Are memoirs still important? Top books and why we love them

Are memoirs still important? Top books and why we love them

Celebrity confessions and the resurgence of memoirs: unveiling the human experience through personal narratives

by Suswati Basu

We live in an era punctuated by the candid revelations of Prince Harry’s commentary and the tantalising disclosures of stars like Pamela Anderson and Elliot Page. What is is clear is that 2023 is the year of the celebrity memoir. The appeal of these personal histories lies not only in their capacity to satiate our collective curiosity about the lives of the famous but also in their powerful ability to cultivate empathy and offer profound cultural insights.

The rise of celebrity memoirs in 2023: reflecting and connecting

For New York Times bestselling author Britney Spears, her memoir represents a heartfelt undertaking that resonates with fans globally. “I poured my heart and soul into my memoir, and I am grateful to my fans and readers around the world for their unwavering support,” Spears shared, upon the explosive success of her book, “The Woman in Me,” which rocketed to 1.1 million copies sold in the US within the first week of its release.

Was 2023 the year of the celebrity memoir?
Read: Britney Spears book: The Woman in Me and age-old misogyny – review

The pull of these narratives extends beyond the glitterati, tapping into the enduring human desire to connect and understand one another. The ancient threads of personal storytelling, spun by historical figures like Julius Caesar and St. Augustine, are today woven into the fabric of contemporary literature, demonstrating the unyielding power of memoirs to preserve the past and enlighten future generations.

So what is a memoir and what are the best ones of all time?

A memoir is a personal narrative that captures the essence of an individual’s life experiences, providing a window into their world through their own lens. It's not a comprehensive autobiography but rather a curated collection of memories, moments, and feelings that have shaped the author’s identity and worldview. Rich in personal reflection and emotional depth, memoirs often focus on a specific theme, period, or series of events, offering insight and understanding into the human condition. They are powerful literary works that connect readers to the author’s journey, fostering empathy and a shared sense of humanity.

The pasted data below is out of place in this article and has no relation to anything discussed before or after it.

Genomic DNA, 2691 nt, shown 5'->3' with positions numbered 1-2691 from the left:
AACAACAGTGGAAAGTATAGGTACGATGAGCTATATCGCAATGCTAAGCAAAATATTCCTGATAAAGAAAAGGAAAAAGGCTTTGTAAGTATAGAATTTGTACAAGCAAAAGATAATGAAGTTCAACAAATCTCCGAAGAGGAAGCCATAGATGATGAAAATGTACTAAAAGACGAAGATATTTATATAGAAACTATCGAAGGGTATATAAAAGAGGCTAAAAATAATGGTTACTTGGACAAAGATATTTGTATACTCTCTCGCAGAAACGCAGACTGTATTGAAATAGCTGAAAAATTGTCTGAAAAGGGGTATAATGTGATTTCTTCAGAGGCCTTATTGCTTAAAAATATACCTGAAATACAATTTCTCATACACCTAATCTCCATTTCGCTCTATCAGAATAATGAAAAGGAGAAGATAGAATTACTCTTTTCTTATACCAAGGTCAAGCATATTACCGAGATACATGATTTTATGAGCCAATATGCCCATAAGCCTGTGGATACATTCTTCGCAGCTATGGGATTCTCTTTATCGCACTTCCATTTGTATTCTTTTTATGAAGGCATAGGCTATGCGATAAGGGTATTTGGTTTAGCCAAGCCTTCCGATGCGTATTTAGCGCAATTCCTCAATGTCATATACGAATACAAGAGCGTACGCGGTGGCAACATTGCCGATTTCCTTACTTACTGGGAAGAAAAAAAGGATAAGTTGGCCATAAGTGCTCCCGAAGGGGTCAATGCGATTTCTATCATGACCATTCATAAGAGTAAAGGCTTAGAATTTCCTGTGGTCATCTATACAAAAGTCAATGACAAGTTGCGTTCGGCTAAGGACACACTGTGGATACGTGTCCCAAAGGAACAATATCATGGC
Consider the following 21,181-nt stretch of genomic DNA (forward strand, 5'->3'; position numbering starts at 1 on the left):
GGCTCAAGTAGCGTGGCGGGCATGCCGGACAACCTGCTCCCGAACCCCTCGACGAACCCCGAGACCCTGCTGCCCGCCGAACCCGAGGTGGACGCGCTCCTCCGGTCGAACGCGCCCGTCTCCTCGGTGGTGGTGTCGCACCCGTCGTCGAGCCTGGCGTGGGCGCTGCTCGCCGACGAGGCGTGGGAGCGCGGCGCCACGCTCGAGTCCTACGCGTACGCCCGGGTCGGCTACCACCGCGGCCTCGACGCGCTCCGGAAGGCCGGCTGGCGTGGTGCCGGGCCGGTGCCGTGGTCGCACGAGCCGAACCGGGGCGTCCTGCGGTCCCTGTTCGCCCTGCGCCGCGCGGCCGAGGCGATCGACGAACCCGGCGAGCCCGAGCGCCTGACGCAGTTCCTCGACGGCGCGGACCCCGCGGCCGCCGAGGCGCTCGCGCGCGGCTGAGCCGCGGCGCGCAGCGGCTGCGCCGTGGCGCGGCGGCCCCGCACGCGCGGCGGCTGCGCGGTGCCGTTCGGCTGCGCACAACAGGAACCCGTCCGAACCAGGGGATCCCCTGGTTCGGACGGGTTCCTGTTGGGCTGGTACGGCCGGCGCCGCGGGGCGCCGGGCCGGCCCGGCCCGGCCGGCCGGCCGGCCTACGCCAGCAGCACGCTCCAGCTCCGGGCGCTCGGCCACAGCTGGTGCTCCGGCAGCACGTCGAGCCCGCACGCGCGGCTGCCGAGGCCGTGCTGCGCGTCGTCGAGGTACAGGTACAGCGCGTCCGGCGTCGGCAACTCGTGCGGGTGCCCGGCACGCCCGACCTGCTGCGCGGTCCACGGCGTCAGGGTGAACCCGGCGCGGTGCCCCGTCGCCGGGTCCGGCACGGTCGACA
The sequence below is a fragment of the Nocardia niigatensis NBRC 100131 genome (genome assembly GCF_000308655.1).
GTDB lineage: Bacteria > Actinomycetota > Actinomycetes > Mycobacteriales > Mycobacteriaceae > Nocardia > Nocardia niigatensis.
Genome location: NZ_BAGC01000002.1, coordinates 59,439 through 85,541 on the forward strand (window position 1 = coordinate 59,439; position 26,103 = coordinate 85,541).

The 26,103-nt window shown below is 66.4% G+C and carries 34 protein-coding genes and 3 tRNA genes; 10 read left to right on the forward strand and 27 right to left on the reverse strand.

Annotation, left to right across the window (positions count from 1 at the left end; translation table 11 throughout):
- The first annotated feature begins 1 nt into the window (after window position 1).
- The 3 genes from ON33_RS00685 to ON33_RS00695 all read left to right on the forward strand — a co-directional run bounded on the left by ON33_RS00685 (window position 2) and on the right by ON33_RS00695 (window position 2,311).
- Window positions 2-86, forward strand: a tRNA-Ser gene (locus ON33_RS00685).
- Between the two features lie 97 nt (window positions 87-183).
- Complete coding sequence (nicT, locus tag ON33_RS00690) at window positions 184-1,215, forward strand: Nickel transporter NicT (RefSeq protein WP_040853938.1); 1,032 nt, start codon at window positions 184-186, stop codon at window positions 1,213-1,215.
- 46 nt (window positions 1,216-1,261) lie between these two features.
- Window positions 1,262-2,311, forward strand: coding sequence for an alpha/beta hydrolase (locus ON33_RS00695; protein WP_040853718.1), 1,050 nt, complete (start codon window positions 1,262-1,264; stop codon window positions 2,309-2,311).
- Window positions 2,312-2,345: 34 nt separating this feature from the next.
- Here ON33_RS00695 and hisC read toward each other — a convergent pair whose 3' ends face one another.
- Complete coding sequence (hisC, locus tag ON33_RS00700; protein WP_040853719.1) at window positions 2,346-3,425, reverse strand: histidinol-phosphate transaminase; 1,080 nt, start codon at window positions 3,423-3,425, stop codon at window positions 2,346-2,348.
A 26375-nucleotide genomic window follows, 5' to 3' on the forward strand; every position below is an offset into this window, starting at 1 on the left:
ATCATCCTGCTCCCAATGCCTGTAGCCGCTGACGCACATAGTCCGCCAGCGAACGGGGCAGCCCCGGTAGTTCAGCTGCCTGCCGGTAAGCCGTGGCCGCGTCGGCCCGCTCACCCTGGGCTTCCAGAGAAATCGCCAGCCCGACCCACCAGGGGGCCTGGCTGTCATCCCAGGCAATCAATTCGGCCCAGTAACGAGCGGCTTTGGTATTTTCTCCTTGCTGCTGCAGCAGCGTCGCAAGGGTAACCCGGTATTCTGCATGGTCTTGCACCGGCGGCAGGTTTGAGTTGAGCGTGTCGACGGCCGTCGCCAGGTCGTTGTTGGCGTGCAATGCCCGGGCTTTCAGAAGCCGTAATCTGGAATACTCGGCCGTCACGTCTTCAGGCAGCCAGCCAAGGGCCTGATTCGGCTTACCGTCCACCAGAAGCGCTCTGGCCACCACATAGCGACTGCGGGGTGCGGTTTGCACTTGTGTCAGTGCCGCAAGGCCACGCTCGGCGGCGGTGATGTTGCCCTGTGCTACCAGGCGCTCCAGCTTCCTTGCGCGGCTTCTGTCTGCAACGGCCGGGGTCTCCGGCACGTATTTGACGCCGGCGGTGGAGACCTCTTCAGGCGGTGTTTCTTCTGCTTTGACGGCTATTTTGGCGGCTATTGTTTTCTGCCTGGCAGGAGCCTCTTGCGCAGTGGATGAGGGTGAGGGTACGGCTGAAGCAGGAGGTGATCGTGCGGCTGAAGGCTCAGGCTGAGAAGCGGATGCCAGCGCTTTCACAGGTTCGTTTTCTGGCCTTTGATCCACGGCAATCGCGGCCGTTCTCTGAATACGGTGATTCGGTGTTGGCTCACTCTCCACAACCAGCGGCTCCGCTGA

• The Diary of a Young Girl” by Anne Frank. This poignant diary offers a heartbreaking and intimate perspective of life during the Holocaust, written by a young Jewish girl hiding from the Nazis in Amsterdam.
  • Long Walk to Freedom” by Nelson Mandela. Nelson Mandela’s autobiography details his journey from his early years to his time as a leader of the anti-apartheid movement and his 27 years in prison.
  • I Know Why the Caged Bird Sings” by Maya Angelou. The first in a seven-volume series, this powerful memoir chronicles the challenges of Angelou’s childhood, including racial discrimination and trauma, and her eventual path to self-discovery and healing.
  • The Autobiography of Malcolm X” as told to Alex Haley. This seminal work provides a detailed account of the life of Malcolm X, offering insight into his evolution from a small-time criminal to an influential African American leader.
Read: Controversy erupts as Texas teacher fired for using Anne Frank graphic book
  • Night” by Elie Wiesel. This harrowing account of Wiesel’s survival in Nazi concentration camps is a powerful meditation on the horrors of the Holocaust and a poignant contemplation on human cruelty.
  • The Year of Magical Thinking” by Joan Didion. In this intensely personal narrative, Didion recounts the year following the sudden death of her husband, examining themes of grief, memory, and resilience.
  • Angela’s Ashes” by Frank McCourt. McCourt’s memoir of his impoverished childhood in Ireland is both a tragic and comic tale of survival and the power of storytelling.
  • Educated” by Tara Westover. This recent memoir details Westover’s journey from growing up in a strict and abusive household in rural Idaho to earning a PhD from Cambridge University.
  • Becoming by Michelle Obama. Obama’s memoir is a candid and inspiring account of her life, from her childhood in Chicago to her time as First Lady of the United States. Obama writes about her challenges and triumphs with warmth and humor, and her story is a reminder that anything is possible if you work hard and believe in yourself.

The art of memoir: crafting truth from the tangles of reality

The pandemic, as Rutger Bruining of StoryTerrace suggests, has played a significant role in this resurgence. “What better time to reflect and write a book when there were no other professional obligations to distract them?” Bruining told CNN. The resulting outpouring of personal tales has catered to a diverse readership, eager for insight into the myriad walks of life, from royalty to the realms of Hollywood.